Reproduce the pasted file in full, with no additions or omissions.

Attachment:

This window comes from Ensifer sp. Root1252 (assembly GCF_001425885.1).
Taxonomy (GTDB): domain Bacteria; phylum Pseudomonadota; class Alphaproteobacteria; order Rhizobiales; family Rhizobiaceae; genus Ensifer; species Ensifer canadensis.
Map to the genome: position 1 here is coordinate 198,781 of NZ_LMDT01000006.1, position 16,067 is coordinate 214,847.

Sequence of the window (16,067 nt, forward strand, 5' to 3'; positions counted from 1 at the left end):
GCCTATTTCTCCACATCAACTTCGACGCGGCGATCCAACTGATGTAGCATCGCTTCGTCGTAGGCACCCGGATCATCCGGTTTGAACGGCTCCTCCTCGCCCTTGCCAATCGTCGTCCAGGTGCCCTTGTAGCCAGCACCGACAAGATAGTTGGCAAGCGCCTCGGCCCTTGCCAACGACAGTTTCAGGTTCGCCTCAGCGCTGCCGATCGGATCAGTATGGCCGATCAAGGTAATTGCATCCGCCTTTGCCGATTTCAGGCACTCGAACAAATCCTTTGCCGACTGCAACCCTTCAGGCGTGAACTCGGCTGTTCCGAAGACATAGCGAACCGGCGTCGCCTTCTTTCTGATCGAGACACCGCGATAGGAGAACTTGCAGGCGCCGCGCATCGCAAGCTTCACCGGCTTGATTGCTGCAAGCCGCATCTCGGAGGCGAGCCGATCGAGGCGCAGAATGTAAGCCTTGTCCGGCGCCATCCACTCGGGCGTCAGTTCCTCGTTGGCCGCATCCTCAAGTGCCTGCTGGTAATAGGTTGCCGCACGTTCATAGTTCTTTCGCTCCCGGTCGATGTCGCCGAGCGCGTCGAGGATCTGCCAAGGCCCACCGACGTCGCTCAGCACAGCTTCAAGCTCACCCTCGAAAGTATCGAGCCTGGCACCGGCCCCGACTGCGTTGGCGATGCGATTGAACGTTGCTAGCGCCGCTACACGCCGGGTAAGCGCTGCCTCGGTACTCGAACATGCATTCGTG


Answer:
This window comes from Ensifer sp. Root1252 (assembly GCF_001425885.1).
Taxonomy (GTDB): domain Bacteria; phylum Pseudomonadota; class Alphaproteobacteria; order Rhizobiales; family Rhizobiaceae; genus Ensifer; species Ensifer canadensis.
Map to the genome: position 1 here is coordinate 198,781 of NZ_LMDT01000006.1, position 16,067 is coordinate 214,847.

Sequence of the window (16,067 nt, forward strand, 5' to 3'; positions counted from 1 at the left end):
GCCTATTTCTCCACATCAACTTCGACGCGGCGATCCAACTGATGTAGCATCGCTTCGTCGTAGGCACCCGGATCATCCGGTTTGAACGGCTCCTCCTCGCCCTTGCCAATCGTCGTCCAGGTGCCCTTGTAGCCAGCACCGACAAGATAGTTGGCAAGCGCCTCGGCCCTTGCCAACGACAGTTTCAGGTTCGCCTCAGCGCTGCCGATCGGATCAGTATGGCCGATCAAGGTAATTGCATCCGCCTTTGCCGATTTCAGGCACTCGAACAAATCCTTTGCCGACTGCAACCCTTCAGGCGTGAACTCGGCTGTTCCGAAGACATAGCGAACCGGCGTCGCCTTCTTTCTGATCGAGACACCGCGATAGGAGAACTTGCAGGCGCCGCGCATCGCAAGCTTCACCGGCTTGATTGCTGCAAGCCGCATCTCGGAGGCGAGCCGATCGAGGCGCAGAATGTAAGCCTTGTCCGGCGCCATCCACTCGGGCGTCAGTTCCTCGTTGGCCGCATCCTCAAGTGCCTGCTGGTAATAGGTTGCCGCACGTTCATAGTTCTTTCGCTCCCGGTCGATGTCGCCGAGCGCGTCGAGGATCTGCCAAGGCCCACCGACGTCGCTCAGCACAGCTTCAAGCTCACCCTCGAAAGTATCGAGCCTGGCACCGGCCCCGACTGCGTTGGCGATGCGATTGAACGTTGCTAGCGCCGCTACACGCCGGGTAAGCGCTGCCTCGGTACTCGAACATGCATTCGTG